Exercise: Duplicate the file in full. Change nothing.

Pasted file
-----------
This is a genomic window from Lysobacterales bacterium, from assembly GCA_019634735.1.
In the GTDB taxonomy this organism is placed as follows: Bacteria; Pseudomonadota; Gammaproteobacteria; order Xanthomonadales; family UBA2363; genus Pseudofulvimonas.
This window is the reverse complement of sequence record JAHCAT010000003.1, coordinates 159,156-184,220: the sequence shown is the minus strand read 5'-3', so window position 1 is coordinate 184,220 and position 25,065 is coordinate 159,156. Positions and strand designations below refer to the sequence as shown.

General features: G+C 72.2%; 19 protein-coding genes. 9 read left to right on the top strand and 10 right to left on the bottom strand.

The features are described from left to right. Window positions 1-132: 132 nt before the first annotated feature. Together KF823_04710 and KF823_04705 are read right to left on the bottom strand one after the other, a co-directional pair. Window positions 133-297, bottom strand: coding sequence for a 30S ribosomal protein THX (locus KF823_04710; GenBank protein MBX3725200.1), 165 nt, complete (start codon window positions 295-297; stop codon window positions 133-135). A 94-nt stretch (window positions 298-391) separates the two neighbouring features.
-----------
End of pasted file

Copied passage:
This is a genomic window from Lysobacterales bacterium, from assembly GCA_019634735.1.
In the GTDB taxonomy this organism is placed as follows: Bacteria; Pseudomonadota; Gammaproteobacteria; order Xanthomonadales; family UBA2363; genus Pseudofulvimonas.
This window is the reverse complement of sequence record JAHCAT010000003.1, coordinates 159,156-184,220: the sequence shown is the minus strand read 5'-3', so window position 1 is coordinate 184,220 and position 25,065 is coordinate 159,156. Positions and strand designations below refer to the sequence as shown.

General features: G+C 72.2%; 19 protein-coding genes. 9 read left to right on the top strand and 10 right to left on the bottom strand.

The features are described from left to right. Window positions 1-132: 132 nt before the first annotated feature. Together KF823_04710 and KF823_04705 are read right to left on the bottom strand one after the other, a co-directional pair. Window positions 133-297, bottom strand: coding sequence for a 30S ribosomal protein THX (locus KF823_04710; GenBank protein MBX3725200.1), 165 nt, complete (start codon window positions 295-297; stop codon window positions 133-135). A 94-nt stretch (window positions 298-391) separates the two neighbouring features.